I never really colored anything in grayscale before so I was reluctant to "paint" with a grayscale palette. I was afraid if I did so, I would end up making the gradient levels way too dark so I decided to draw inspiration from Mel Brooks and the "Young Frankenstein" comedy he wrote and directed years ago with Gene Wilder.
I remembered seeing "behind-the-scene" photos of some of the make-up work from that movie and could never understand why Mel decided to have all the make-up (especially the Frankenstein monster) in colored make-up when he was going to eventually film in black and white. At the time, that didn't make sense but today it does.
By initially coloring all the characters in full color and then converting to grayscale, I got much richer details and the results were much more softer and gentler on the eyes then had I done everything in shades and tints of black.
Anyway, that's my little road to discovery with today's strip. I hope you enjoyed it.
Posted Friday, January 27, 2006 5:34:18 PM by Sheri German
On this day - Jan. 27 - in 1756 the man many musicologists call the most natural musical genius who ever lived was born. Today the whole world celebrates, and even a city such as Nashville, where country music is the genre of choice, will acknowledge Mozart's staggering contribution to music by playing his Piano Concerto #21. Vienna and Salzburg are celebrating with lots of parties and events, and have a Web site dedicated to Mozart 2006. Even as I type, I am listening to Mozart's 1st Violin Concerto over the Internet on WGMS.
What do I prefer most in Mozart's oeuvre? His operas. There are other composers I love as least as much, but no composer, none at all, wrote as gloriously for the human voice.
Several years ago when we decided to take the kids to their first opera, it was Mozart's Magic Flute that we chose. Not openly opposed, but probably not overly enthusiastic accomplices in this idea either (our son was no doubt calculating how many video games he could have purchased for the price of his ticket alone), the kids nonetheless tagged along with us to the Baltimore Lyric Opera House where our son's viola teacher was playing in the orchestra pit. What a wonderful experience it turned out to be! The kids had to agree with The Baltimore Lyric Opera House's recent radio ad campaign that ended with the tagline "Opera: better than you think - it has to be..." The Lyric went all out to make the opera accessible to kids, right down to a big, comical, purple dragon. There was the excitement of the opening overture, the anticipation over whether the Queen of the Night was going to make her high C's or not (well, she mostly made them), and the sheer fun of the interactions between Papageno and Papagena. And through it all was the most divine music.
Do something to celebrate Mozart's birthday today - even if you prefer some other kind of music. Join in the fun by taking The Mozart Quiz. Listen to 10 musical exerpts and decide which were written by Mozart. Post here and let me know how you did. You'll do better than you think - you have to. ;-)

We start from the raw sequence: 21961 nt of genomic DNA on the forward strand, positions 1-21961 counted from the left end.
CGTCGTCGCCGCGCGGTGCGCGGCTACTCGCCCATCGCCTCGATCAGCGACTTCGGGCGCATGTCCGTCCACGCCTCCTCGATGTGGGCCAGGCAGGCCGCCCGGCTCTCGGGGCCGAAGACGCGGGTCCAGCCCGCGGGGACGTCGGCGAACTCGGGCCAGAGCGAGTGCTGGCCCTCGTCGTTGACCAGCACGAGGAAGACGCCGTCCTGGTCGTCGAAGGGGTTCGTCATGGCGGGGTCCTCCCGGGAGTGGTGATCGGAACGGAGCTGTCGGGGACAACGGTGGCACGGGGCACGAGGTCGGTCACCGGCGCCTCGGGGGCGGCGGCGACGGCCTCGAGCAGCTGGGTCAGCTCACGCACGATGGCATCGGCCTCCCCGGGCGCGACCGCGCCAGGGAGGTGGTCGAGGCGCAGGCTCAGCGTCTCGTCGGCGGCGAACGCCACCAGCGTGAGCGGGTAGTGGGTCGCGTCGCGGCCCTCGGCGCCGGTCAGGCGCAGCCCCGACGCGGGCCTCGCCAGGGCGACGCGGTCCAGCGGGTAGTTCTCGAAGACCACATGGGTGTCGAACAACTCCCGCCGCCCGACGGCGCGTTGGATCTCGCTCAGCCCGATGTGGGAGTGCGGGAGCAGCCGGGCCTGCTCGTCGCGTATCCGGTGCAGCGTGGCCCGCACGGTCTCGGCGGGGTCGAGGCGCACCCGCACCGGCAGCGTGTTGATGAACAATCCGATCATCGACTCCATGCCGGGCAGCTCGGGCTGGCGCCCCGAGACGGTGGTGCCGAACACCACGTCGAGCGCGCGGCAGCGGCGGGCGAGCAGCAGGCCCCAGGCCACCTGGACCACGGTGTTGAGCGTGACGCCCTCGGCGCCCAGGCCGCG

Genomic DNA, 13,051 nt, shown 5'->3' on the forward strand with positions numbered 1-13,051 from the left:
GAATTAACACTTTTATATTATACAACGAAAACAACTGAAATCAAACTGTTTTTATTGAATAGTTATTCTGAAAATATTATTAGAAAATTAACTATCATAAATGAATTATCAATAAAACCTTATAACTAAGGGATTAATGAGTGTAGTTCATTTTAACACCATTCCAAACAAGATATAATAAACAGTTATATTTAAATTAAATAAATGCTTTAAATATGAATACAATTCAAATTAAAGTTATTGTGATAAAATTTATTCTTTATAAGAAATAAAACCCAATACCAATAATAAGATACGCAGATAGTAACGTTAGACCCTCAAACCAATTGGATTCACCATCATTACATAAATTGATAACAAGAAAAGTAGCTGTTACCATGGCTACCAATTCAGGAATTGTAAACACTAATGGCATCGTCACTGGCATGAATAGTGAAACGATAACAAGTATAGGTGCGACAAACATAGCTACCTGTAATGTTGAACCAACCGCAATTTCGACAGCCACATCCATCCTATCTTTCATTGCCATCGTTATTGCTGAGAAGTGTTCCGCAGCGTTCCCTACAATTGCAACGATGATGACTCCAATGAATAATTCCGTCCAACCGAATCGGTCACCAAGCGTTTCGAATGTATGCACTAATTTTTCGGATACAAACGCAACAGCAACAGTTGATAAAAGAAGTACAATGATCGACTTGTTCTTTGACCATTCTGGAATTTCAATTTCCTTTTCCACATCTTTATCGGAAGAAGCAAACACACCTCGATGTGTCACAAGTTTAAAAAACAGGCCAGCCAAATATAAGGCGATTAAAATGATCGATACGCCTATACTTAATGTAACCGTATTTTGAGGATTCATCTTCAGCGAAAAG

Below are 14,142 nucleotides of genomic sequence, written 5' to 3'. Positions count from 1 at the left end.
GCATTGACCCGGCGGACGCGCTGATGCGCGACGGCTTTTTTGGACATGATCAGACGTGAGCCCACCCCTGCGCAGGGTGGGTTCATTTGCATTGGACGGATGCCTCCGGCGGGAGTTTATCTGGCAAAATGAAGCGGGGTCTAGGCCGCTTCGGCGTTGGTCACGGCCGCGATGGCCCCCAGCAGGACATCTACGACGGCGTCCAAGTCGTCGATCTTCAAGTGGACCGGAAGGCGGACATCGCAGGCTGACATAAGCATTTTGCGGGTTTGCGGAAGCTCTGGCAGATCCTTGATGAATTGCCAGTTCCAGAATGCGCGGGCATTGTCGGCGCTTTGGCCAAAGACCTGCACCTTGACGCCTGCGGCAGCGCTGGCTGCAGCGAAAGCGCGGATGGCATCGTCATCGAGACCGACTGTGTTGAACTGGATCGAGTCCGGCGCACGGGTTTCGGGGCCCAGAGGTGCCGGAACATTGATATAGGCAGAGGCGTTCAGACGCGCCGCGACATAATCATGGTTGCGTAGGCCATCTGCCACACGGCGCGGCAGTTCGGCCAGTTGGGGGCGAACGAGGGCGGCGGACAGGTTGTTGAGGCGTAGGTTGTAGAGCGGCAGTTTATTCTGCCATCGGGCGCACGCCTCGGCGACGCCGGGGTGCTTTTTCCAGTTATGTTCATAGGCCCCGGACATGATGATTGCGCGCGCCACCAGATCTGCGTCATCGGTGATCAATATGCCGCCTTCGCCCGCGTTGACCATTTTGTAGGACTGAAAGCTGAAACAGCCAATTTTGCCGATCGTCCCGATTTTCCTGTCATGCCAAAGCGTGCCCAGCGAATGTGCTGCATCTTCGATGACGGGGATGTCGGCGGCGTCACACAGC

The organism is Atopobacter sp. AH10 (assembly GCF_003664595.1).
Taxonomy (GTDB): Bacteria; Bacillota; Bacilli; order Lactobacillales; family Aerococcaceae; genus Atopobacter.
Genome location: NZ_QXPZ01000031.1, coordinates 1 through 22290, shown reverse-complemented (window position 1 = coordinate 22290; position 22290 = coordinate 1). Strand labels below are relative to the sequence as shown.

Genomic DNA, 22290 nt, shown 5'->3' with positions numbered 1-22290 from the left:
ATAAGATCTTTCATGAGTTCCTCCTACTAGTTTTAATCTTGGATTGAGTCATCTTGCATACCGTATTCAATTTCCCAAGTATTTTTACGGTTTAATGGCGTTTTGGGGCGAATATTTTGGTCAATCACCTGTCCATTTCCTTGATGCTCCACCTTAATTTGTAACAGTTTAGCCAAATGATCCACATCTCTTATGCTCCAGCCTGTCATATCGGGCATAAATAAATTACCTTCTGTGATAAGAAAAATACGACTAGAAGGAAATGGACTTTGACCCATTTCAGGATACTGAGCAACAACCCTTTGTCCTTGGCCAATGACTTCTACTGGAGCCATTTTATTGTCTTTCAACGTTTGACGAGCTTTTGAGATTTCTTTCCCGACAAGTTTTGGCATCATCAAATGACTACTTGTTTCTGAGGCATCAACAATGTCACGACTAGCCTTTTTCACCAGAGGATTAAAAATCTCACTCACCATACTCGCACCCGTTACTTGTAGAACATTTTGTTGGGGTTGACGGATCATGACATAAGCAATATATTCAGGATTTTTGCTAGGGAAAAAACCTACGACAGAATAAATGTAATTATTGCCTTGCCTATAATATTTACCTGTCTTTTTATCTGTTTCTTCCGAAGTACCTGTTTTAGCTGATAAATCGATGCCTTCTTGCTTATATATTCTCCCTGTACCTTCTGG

Happy Birthday, Mr. Mozart!
Category tags: Music
Posted Monday, January 23, 2006 2:18:11 PM by Stephanie
I have just spent the good part of two days trying to figure out why my 17" Powerbook (1.67GHz) has narcolepsy. And an annoying couple of days it has been. I've narrowed the problem down finally, but I still have not come up with a solution. I'm blogging here in hopes that someone has either A) seen the solution or B) can answer a couple questions I have that will lead me to it. C'mon Mac-heads, time to step up here! Imagine my surprise when I logged in to find the last post here was Tom Mucks' post on his dead Toshiba laptop. LOL I haven't had trouble with this one at all until this. And no, I don't have Apple Care and it's out of warranty.
Before someone hops into the comments and tells me to:
- Repair permissions
- Zap the PRAM
- Reset the PMU
- Repair permissions
- Boot into single user and run fsck -fy
- Repair permissions
- Create a new user and test while running that
- Check the console.log and system.log
Let me just save you the time and let you know that I've done all that ad nauseum... and none of it works for more than a little bit. However, in doing all that, I found that I do have the error in my system.log that states that the machine has overheated and is being put to sleep. The problem is, after installing Temperature Monitor, and keeping track for a couple days, I found that I don't have an overheating problem at all. What I have is an insanely whacked out Trackpad sensor -- or at least a whacked out reading -- caused by "I don't know what." And that's what I'm determined (hopefully with your help) to find out -- with as little down time as possible. A gurl has to work y'know! (The sensor readings can vary within a two second readout period from -193F to 243F. Likely these are incorrect since I'd either be freezing or burning at either temperature.)